MCTL Meeting of July 26, 2012:
Our questions (sent to him in advance) and
Del. Brian Feldman’s responses at the meeting:
(1) How influential is the Montgomery County delegation in standing up for the taxpayers of the county? Though the largest and, what many consider, the most intellectually superior delegation in the state, why is it that our delegation is constantly trumped by the interests of other delegations? What are some of the challenges you face in representing the interests of Montgomery County?
Montgomery County has 17% of the state’s voters. The rest of the state thinks we have everything such as the Intercounty Connector, Strathmore Hall, Metro subsidy, etc. Therefore, they are not sympathetic to our funding requests. Montgomery College receives a lot of state funding with education always being the biggest budget issue. Montgomery County also receives indirect benefits such as easy availability of a college education at the University of Maryland, where 17,000 Montgomery County residents attend. There is also disagreement over how to measure wealth. Our county gets major financial support from the state for education. A major problem is that there are very few Montgomery County residents in state-wide positions of power such as the Governorship, committee heads in the Senate and House of Delegates, etc. Another problem is that unlike other jurisdictions such as Baltimore City, the County delegation is often split. For example, those in down-county are very interested in the Metro’s proposed Purple Line while those in up-county are interested in other issues.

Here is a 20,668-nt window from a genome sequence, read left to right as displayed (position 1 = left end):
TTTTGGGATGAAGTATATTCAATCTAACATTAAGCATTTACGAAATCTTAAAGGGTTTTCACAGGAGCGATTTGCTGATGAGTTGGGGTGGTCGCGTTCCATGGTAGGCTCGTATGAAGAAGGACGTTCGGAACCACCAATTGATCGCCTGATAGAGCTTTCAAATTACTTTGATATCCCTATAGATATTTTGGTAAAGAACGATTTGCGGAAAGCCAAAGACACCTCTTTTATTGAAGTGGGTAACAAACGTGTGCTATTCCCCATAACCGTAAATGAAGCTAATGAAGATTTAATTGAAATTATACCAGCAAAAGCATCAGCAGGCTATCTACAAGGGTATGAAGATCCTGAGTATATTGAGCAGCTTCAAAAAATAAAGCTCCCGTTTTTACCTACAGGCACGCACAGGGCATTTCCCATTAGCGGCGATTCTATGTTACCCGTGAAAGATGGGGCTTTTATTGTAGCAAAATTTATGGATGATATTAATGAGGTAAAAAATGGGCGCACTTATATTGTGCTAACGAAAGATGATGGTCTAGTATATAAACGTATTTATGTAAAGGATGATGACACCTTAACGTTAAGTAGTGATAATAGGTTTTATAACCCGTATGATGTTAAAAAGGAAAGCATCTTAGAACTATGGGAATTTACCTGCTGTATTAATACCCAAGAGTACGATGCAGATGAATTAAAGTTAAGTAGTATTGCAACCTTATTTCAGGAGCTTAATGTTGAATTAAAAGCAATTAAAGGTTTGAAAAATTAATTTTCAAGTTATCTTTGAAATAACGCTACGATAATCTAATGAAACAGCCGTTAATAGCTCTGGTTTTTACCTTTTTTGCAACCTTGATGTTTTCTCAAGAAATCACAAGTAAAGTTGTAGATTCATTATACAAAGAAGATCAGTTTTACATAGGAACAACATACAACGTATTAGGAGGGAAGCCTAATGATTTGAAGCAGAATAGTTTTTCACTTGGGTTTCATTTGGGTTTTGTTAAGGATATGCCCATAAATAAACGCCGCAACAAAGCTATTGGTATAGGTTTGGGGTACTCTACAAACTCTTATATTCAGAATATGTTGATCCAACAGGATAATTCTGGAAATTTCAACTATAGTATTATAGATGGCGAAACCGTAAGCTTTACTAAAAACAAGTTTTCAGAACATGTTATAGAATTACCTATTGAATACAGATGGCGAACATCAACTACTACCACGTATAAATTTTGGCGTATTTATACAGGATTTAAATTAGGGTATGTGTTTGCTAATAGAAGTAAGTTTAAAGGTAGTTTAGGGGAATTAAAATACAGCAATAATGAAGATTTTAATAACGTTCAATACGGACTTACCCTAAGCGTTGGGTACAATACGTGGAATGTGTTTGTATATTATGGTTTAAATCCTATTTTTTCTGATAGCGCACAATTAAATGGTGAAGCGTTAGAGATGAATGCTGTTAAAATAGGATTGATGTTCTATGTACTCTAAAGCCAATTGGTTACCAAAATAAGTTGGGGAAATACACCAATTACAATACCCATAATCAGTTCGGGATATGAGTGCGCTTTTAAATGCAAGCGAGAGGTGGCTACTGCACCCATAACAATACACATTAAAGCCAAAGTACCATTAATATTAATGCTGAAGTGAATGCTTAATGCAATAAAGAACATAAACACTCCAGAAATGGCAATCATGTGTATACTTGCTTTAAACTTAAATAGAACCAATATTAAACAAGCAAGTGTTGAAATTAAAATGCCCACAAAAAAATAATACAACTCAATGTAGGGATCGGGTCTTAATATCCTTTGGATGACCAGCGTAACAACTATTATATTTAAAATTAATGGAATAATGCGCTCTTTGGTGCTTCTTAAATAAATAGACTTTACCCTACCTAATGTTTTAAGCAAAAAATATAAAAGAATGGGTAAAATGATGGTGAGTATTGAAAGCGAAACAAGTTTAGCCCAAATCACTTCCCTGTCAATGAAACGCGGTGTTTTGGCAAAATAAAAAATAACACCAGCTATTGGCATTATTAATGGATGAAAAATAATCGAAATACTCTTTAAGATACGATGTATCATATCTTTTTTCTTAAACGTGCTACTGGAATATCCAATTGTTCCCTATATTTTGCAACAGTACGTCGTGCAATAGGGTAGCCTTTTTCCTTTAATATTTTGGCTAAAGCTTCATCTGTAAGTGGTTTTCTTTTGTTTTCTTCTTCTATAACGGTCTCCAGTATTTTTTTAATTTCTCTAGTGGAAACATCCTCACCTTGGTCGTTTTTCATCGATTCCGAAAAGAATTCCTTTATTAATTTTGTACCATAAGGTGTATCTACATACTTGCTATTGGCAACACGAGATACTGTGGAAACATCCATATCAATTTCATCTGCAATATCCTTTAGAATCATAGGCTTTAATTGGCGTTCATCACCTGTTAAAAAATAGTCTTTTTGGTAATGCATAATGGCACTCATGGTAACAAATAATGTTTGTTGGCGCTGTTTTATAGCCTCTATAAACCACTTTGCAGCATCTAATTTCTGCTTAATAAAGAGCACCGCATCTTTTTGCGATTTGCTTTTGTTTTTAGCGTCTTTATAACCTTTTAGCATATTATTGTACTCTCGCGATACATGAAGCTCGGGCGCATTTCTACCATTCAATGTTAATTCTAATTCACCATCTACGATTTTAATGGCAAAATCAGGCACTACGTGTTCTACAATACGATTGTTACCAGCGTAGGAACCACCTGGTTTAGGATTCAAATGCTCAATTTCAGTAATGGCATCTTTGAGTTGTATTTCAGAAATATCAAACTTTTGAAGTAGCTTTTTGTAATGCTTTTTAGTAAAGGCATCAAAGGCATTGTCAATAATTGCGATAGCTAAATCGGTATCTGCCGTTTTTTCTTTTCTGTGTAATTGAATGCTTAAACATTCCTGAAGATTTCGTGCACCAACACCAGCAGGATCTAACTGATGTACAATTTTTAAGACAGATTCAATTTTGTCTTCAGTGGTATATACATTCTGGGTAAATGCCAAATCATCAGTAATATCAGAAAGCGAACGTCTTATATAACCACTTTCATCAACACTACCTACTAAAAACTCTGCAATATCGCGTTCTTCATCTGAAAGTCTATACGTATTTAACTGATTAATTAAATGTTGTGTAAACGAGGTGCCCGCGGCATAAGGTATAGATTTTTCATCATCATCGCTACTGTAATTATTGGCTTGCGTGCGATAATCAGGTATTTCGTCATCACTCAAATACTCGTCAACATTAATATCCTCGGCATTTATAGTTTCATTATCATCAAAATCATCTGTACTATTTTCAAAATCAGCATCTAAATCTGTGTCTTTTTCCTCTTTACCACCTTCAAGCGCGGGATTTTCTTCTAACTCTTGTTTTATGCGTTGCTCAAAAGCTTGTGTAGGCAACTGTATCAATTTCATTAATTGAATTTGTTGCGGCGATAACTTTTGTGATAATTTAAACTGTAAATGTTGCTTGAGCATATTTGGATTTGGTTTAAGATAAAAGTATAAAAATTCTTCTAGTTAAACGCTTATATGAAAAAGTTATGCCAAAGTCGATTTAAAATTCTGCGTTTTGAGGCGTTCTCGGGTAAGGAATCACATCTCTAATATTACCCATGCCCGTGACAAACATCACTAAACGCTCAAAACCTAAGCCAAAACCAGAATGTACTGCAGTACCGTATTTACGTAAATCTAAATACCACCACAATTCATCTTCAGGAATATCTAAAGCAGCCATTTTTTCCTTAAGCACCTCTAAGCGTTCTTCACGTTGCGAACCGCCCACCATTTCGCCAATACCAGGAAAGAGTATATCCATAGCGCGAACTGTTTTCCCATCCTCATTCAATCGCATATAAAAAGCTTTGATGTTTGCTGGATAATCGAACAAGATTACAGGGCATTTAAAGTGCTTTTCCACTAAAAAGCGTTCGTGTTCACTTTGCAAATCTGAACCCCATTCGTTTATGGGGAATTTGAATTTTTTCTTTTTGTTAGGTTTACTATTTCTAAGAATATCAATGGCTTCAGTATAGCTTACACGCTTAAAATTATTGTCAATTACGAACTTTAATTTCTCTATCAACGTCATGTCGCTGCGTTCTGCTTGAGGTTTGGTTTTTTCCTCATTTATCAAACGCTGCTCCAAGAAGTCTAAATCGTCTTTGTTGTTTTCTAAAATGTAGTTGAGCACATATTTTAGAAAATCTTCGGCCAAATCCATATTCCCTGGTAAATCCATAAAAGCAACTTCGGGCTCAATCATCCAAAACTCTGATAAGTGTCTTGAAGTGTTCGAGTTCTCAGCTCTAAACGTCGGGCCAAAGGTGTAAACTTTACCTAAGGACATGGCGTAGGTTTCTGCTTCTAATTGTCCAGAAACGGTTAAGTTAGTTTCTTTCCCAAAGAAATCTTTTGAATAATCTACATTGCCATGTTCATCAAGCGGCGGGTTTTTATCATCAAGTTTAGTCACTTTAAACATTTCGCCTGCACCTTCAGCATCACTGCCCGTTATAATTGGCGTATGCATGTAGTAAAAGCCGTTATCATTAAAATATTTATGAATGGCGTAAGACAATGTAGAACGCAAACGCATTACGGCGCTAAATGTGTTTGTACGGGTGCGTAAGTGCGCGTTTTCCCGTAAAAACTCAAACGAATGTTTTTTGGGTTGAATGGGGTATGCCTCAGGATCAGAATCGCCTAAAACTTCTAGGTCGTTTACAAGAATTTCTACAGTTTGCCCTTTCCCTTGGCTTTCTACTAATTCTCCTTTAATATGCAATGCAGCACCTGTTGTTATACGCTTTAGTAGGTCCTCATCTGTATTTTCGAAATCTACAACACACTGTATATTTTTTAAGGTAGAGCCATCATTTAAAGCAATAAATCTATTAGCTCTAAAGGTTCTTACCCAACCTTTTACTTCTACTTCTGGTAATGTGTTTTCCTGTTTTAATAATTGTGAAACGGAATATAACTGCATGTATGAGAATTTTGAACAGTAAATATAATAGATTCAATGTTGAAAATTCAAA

Delegate Feldman acknowledges that the greatest state failing has been funding for the Highway Trust Fund, from which funds have often been taken for other uses. The need now is to grow the Trust Fund, as was proposed by the Governor’s request to raise gasoline taxes. However, Prince Georges County and Baltimore City are opposed to a gas tax increase (because the tax would be hardest on the poorest).
(2) Almost all the members of our county delegation supported what we taxpayers see as destructive amendments to the Maintenance of Effort l(MOE) aw. Could you give us an explanation as to why you chose to support this law which is essentially a maintenance of emolument law? Witness the recently negotiated increase to the salaries and not one, but 2, step increases for MCPS employees. Why does the delegation consider education so sacrosanct that it has, in effect, created a lock box to protect education interests?
The top 7 schools in the state are in Montgomery County, one reason why people move to the county. Although Education Week has rated Maryland schools number one in the nation for several years, if Montgomery schools were removed from the ranking the state would place about 24th. The original reason behind the MOE law was to make sure that counties did not shortchange education. In the recent session in Annapolis the law made changes to the waiver process. This will require the state Board of Education to consider if a county has previously exceeded the funding level required by the MOE formula.